There’s a pill for that, right?

pillsA recent article in the Huffington Post revealed some interesting new information about the health habits of Americans: we are pill poppers. According to a recent study from the Mayo Clinic 7 of 10 Americans take at least one prescription drug a day. The most common prescription is antibiotics taken by 17%, followed by antidepressants and opioid pain medications (like oxycontin) each at 13%. More than ½ of us take at least 2 prescriptions daily and more than 20% of us take more than 5 prescriptions.
And yet, we as a country are less healthy than ever. Why? There is no simple reason. Yes, as the baby boomers age they will tend to develop chronic health conditions that require daily medications like high blood pressure, heart disease, arthritis and diabetes. And we are also becoming a society of people who are obese and do not exercise. It is no great secret that the American Medical Association just declared obesity to be a disease state.39.5% of Americans over 20 are obese and almost 70% are considered overweight. So we are fast becoming a nation of overweight, unhappy, unhealthy medicated people.
I have a few theories about why this may be happening. We live in an age where we expect to have all of our aches, pains and unpleasant symptoms to be relieved by modern medicine. Many people would rather be free of pain than free of disease. We view our health as something to be manipulated for our own convenience without regard to the future consequences of that manipulation. As a result we want medications to allow us to ignore the actual problem so that we don’t have to change our lives.
Another complication is that doctors don’t really have the time to focus on each patient in the way that we would prefer. Due to insurance reimbursements and other pressures Primary Care Physicians have to see up to 15 or more people per half day to make ends meet financially. The result is both patient and doctor are shortchanged of valuable time to really discuss what may be going on mentally and physically. We don’t have the time to talk about stress, family issues, unhealthy habits and most importantly how we can assist our patients in dealing with these challenges in ways that are healthy and drug free. One of my most important functions as a physician is to offer education, insight and empathy to everyone who comes through my door. I can’t do that in 15 minutes. Most other docs can’t either so we do what we can and what many expect of us: we medicate.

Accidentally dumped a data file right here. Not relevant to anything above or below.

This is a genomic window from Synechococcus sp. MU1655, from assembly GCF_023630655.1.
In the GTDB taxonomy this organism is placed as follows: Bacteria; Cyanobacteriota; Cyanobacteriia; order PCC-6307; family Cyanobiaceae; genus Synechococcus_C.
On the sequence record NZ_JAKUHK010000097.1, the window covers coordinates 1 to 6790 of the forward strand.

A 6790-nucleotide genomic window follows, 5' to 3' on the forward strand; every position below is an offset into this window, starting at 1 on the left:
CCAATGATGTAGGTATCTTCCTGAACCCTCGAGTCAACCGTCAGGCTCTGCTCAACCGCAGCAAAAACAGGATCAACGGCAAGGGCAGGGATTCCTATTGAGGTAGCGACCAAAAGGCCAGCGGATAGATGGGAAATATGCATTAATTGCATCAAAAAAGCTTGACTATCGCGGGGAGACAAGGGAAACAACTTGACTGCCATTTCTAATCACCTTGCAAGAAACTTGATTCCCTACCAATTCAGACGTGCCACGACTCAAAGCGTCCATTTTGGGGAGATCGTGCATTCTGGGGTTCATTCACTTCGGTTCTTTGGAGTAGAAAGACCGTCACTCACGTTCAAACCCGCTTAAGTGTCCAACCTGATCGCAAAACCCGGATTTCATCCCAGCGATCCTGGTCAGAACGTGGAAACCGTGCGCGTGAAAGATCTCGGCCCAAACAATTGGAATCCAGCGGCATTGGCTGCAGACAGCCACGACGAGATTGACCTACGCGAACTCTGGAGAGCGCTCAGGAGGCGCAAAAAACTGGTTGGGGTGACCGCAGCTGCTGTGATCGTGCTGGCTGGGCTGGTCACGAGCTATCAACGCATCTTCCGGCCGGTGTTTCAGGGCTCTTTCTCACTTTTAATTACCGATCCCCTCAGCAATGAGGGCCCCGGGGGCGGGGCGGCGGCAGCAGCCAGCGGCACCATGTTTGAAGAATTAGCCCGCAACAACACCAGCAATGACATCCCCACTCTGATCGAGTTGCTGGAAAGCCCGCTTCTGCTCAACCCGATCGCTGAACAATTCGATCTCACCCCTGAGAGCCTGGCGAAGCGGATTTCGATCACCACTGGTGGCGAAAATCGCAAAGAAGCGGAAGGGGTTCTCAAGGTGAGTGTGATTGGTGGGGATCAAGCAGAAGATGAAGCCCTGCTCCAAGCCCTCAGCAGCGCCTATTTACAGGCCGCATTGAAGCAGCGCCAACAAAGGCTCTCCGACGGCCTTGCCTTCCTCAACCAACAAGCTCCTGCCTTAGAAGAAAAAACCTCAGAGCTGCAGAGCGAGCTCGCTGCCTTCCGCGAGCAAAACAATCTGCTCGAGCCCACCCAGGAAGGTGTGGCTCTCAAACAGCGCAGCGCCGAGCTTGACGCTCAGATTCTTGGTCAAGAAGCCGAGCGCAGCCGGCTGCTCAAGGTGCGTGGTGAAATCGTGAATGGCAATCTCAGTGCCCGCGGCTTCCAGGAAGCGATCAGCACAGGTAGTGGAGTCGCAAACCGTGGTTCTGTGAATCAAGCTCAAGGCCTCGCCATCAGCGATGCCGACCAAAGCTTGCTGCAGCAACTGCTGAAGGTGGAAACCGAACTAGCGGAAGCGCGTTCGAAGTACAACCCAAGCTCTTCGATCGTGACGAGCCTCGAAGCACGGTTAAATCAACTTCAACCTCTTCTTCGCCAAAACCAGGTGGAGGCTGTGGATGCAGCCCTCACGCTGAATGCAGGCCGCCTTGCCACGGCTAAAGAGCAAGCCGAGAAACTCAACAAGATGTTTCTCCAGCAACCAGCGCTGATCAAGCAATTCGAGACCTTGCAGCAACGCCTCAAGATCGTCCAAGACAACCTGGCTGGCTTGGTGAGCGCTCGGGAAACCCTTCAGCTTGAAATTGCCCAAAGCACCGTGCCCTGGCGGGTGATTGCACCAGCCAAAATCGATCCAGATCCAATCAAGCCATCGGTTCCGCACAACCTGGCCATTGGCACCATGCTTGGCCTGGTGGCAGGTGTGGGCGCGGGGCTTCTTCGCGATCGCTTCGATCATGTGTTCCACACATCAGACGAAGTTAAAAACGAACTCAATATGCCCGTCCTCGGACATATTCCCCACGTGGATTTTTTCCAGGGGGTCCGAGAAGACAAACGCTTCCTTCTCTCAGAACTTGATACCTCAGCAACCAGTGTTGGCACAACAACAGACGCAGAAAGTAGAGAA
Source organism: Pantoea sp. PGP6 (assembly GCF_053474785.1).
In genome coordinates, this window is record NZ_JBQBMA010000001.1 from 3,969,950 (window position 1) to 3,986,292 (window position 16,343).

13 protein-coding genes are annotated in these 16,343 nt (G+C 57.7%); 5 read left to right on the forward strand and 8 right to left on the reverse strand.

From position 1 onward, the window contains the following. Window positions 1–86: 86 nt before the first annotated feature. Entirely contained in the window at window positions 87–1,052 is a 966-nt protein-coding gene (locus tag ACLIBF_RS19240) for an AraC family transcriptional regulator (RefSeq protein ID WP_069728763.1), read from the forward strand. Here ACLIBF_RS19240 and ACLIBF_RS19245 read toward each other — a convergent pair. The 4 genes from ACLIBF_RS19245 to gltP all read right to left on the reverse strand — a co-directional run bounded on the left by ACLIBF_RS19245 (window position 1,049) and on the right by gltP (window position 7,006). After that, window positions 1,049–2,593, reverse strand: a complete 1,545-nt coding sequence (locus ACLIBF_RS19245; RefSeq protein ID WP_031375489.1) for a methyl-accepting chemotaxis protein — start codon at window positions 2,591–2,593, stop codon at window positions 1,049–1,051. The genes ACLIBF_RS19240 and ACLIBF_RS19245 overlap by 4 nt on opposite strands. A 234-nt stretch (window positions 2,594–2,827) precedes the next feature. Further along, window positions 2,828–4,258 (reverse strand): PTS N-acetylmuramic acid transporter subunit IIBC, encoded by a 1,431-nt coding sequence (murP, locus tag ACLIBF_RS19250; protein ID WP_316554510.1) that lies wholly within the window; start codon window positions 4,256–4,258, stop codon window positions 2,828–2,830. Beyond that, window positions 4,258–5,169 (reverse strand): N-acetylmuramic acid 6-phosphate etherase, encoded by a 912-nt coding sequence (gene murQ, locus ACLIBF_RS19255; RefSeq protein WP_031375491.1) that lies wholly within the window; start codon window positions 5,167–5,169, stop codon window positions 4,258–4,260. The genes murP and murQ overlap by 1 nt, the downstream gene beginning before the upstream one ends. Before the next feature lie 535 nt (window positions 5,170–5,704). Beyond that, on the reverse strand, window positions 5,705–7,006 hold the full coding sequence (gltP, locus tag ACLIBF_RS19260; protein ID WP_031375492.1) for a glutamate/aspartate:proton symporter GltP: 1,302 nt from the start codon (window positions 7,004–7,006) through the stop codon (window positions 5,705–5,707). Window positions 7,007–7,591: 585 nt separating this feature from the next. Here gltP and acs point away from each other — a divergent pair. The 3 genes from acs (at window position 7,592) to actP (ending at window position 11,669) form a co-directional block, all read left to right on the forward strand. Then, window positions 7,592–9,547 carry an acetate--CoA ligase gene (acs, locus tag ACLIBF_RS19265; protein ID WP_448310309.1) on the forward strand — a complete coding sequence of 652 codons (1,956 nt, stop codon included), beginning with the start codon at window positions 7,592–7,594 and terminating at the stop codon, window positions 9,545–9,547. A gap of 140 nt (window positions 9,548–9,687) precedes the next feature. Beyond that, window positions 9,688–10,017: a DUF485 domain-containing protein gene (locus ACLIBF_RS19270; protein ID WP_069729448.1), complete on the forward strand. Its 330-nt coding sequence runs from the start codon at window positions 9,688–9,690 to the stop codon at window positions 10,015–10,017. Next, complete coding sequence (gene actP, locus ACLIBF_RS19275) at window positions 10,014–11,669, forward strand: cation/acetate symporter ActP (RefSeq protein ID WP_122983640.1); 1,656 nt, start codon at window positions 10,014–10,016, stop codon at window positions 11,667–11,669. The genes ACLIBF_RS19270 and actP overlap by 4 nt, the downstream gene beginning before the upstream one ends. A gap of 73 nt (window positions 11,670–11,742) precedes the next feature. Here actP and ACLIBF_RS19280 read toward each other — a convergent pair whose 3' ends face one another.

It is unfortunate but true that writing a prescription is easier that offering education, empathy or insight to someone who may or may not appreciate what is offered. Often, I have found that people would rather have a pill (the quick fix) than to face the realities offered by our bodies. We prefer to think of ourselves as machines much like our cars and computers to be manipulated at our convenience and always subject to our will. The problem is that machines and cars break and are routinely replaced within 10 years or less, even when scheduled maintenance is performed.
Whenever you see a commercial for the newest best pill on TV listen for that key phrase “Ask your doctor if _____ could be right for you”. Then ask yourself are you open to that answer being no? What if the answer you get is that you don’t need an antibiotic for your cold, a pain pill for your back or a diet pill for your obesity? If your doctor told you to go home and rest for your cold, exercise for your back pain and change your helath habits to loose weight would you accept that or go elsewhere to get a pill? Are you interested enough to have a conversation about your life and health? If you are I would love to talk to you.cropped-dr-cox_banner.jpg

-Dr. Cox

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2 responses to “There’s a pill for that, right?

    • Dear Dennis, thanks for reading. Iron pills will only help if you are tired due to iron deficiency anemia. Otherwise they could be harmful. Please visit your physician to discuss why you may be tired as there are lots of medical issues that can affect your energy level. Make this year your best. Sincerely, Dr Cox.

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